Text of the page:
Madagascar

The survey options described below have been packaged into 2 and 4 week expeditions to target the weeks and camps where additional survey manpower is required. Please read the packaged expedition descriptions and then move to the constituent part descriptions.

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Expedition options

Expedition 1 – Forest and Marine Wildlife

Start date expedition 1: 18th June                               
Expedition length:  4 weeks (2 weeks terrestrial, 2 weeks marine)

There is limited space available on this project

This expedition offers a brilliant introduction into Madagascan biodiversity. The first two weeks are spent in the dry forests of Mahamavo. After completing MA001, you will then be working with the survey teams MA002. For the last 2 weeks you will travel to the island of Nosy Be. If not already dive trained then you will be able to complete MA003 before moving on to MA004. If you are already qualified or wish only to snorkel you can spend your final week with the survey teams on MA006.

Expedition 2 – Madagascar Forest Wildlife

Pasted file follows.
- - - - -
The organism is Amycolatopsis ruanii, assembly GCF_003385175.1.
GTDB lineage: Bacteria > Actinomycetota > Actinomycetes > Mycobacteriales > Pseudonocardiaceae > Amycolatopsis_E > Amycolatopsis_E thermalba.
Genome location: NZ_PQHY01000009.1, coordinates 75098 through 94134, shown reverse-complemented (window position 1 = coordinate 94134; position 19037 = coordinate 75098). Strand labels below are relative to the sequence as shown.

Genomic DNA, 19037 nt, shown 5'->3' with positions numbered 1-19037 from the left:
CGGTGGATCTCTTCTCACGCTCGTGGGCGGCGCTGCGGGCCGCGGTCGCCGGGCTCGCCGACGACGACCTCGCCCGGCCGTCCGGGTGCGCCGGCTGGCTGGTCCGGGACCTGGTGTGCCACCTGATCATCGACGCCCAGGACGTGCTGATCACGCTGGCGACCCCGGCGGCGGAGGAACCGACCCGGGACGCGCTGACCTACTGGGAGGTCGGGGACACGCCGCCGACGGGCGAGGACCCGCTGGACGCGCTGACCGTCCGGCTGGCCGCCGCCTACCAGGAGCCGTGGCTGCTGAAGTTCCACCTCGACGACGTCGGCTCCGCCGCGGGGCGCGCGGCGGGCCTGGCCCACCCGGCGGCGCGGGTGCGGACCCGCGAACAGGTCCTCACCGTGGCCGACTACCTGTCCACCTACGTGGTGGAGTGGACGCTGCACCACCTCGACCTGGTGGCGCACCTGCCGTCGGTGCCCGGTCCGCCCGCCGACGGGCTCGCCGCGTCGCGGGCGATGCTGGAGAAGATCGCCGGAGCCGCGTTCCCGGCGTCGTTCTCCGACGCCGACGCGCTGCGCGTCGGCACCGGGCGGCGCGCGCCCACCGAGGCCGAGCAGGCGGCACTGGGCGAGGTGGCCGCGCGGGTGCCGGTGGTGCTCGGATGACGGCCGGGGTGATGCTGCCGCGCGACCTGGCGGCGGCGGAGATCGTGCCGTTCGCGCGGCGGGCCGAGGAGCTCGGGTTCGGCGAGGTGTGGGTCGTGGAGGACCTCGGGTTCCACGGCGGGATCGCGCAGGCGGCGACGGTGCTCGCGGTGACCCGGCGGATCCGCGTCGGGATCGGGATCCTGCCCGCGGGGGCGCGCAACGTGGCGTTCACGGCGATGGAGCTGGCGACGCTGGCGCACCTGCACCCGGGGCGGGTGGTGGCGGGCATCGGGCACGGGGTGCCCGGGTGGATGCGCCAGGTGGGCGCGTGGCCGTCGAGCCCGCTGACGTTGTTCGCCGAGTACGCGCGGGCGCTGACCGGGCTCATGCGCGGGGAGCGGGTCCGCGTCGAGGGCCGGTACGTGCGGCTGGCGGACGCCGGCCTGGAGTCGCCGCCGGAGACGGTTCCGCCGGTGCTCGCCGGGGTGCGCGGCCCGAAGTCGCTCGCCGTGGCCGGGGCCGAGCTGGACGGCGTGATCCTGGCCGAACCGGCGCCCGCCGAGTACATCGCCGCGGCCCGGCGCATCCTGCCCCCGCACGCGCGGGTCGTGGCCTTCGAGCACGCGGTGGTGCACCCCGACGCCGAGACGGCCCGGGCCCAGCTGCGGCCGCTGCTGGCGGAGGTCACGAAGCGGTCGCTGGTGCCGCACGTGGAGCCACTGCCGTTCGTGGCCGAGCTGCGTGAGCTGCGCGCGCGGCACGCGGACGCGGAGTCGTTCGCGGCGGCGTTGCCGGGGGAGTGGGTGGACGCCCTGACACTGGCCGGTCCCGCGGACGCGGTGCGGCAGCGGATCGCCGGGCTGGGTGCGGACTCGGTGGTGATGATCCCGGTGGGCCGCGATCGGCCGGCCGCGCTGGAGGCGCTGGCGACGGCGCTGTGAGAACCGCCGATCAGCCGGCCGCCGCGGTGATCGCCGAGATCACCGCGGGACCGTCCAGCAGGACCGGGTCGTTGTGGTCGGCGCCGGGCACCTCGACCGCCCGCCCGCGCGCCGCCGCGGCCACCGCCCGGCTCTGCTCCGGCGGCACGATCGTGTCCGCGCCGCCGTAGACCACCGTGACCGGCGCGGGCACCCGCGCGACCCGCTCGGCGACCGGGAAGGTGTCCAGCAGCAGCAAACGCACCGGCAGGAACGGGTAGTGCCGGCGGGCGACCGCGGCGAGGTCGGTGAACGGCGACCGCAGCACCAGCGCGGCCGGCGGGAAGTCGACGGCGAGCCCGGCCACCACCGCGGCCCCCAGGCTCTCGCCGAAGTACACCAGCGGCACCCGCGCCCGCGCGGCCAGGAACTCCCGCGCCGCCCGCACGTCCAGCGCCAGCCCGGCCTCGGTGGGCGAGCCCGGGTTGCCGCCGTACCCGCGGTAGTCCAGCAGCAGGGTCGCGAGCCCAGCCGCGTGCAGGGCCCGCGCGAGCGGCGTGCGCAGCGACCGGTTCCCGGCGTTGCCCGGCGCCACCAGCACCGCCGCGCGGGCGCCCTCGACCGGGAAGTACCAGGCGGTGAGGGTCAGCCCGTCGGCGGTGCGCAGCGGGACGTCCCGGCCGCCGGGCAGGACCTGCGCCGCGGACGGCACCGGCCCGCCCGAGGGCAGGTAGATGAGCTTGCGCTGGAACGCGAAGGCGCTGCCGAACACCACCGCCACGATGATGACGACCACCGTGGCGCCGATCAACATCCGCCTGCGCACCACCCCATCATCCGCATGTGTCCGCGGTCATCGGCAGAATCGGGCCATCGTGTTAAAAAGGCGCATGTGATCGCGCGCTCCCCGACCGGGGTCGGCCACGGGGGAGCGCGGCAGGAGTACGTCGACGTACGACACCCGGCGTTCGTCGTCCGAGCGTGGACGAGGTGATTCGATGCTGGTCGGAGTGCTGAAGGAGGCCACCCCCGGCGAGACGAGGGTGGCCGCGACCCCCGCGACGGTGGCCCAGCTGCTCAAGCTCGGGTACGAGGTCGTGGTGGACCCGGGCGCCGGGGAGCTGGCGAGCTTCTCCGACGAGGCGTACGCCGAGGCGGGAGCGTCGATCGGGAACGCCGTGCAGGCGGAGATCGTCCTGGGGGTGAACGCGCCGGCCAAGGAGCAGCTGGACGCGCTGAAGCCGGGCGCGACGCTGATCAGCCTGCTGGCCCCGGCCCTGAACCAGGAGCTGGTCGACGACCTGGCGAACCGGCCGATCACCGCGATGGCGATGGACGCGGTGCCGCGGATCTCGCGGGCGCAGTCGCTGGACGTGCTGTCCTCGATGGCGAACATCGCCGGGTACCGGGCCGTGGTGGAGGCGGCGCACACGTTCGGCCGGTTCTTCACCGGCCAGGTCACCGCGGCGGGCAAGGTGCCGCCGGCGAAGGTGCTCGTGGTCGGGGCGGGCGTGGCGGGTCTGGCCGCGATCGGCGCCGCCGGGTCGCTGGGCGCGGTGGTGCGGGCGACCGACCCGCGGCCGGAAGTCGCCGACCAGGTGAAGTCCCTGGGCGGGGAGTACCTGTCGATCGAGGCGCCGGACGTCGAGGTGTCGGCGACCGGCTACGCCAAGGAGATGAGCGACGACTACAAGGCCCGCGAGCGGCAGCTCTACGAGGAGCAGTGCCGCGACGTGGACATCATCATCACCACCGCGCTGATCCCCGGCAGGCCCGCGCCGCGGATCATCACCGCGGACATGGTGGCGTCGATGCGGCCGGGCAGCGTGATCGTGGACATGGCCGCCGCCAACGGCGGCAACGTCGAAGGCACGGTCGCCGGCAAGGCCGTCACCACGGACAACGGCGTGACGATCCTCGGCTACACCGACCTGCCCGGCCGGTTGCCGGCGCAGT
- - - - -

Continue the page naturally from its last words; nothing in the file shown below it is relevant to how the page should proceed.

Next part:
Start date expedition 2: 18 June 
Expedition length:  2 weeks (2 weeks terrestrial only)

There is limited space available on this project

This expedition is designed to give you a brief overview of what a field research site is like. You will complete MA001 before moving to assist researchers on MA002.

Expedition 3 – Forest and Marine wildlife

Start date expedition 3: 9th July
Expedition length:  4 weeks (3 weeks terrestrial, 1 week marine)

This expedition has the first 3 weeks gaining an in-depth working knowledge of the dry forests of Mahamavo (MA001 & MA002) before allowing you to experience a week on the island of Nosy Be. Here, if you are not already dive trained then you would be able to complete MA003 or if already dive trained or only wanting to snorkel then you would complete MA004/05.

This project has a waiting list

 

Madagascar 1

 

Constituent parts

MA001 – Madagascar wildlife and culture course